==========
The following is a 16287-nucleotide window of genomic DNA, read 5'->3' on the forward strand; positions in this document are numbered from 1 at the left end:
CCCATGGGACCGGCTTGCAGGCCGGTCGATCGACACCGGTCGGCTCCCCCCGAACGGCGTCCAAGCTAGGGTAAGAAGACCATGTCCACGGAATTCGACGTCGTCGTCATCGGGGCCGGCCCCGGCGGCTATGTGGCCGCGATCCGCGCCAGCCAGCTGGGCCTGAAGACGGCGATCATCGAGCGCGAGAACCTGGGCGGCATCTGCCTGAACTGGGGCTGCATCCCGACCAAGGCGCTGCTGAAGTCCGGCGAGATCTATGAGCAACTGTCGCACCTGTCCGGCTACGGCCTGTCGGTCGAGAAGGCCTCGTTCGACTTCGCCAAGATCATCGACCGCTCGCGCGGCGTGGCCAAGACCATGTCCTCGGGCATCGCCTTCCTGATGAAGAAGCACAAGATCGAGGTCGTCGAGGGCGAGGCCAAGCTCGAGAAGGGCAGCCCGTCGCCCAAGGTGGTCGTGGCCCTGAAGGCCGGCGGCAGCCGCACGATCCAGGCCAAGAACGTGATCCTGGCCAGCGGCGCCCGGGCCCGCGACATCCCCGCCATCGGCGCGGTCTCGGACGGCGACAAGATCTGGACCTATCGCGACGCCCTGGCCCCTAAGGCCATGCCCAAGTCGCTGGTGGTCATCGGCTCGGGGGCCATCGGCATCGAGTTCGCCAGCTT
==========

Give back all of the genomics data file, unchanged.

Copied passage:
The following is a 16287-nucleotide window of genomic DNA, read 5'->3' on the forward strand; positions in this document are numbered from 1 at the left end:
CCCATGGGACCGGCTTGCAGGCCGGTCGATCGACACCGGTCGGCTCCCCCCGAACGGCGTCCAAGCTAGGGTAAGAAGACCATGTCCACGGAATTCGACGTCGTCGTCATCGGGGCCGGCCCCGGCGGCTATGTGGCCGCGATCCGCGCCAGCCAGCTGGGCCTGAAGACGGCGATCATCGAGCGCGAGAACCTGGGCGGCATCTGCCTGAACTGGGGCTGCATCCCGACCAAGGCGCTGCTGAAGTCCGGCGAGATCTATGAGCAACTGTCGCACCTGTCCGGCTACGGCCTGTCGGTCGAGAAGGCCTCGTTCGACTTCGCCAAGATCATCGACCGCTCGCGCGGCGTGGCCAAGACCATGTCCTCGGGCATCGCCTTCCTGATGAAGAAGCACAAGATCGAGGTCGTCGAGGGCGAGGCCAAGCTCGAGAAGGGCAGCCCGTCGCCCAAGGTGGTCGTGGCCCTGAAGGCCGGCGGCAGCCGCACGATCCAGGCCAAGAACGTGATCCTGGCCAGCGGCGCCCGGGCCCGCGACATCCCCGCCATCGGCGCGGTCTCGGACGGCGACAAGATCTGGACCTATCGCGACGCCCTGGCCCCTAAGGCCATGCCCAAGTCGCTGGTGGTCATCGGCTCGGGGGCCATCGGCATCGAGTTCGCCAGCTT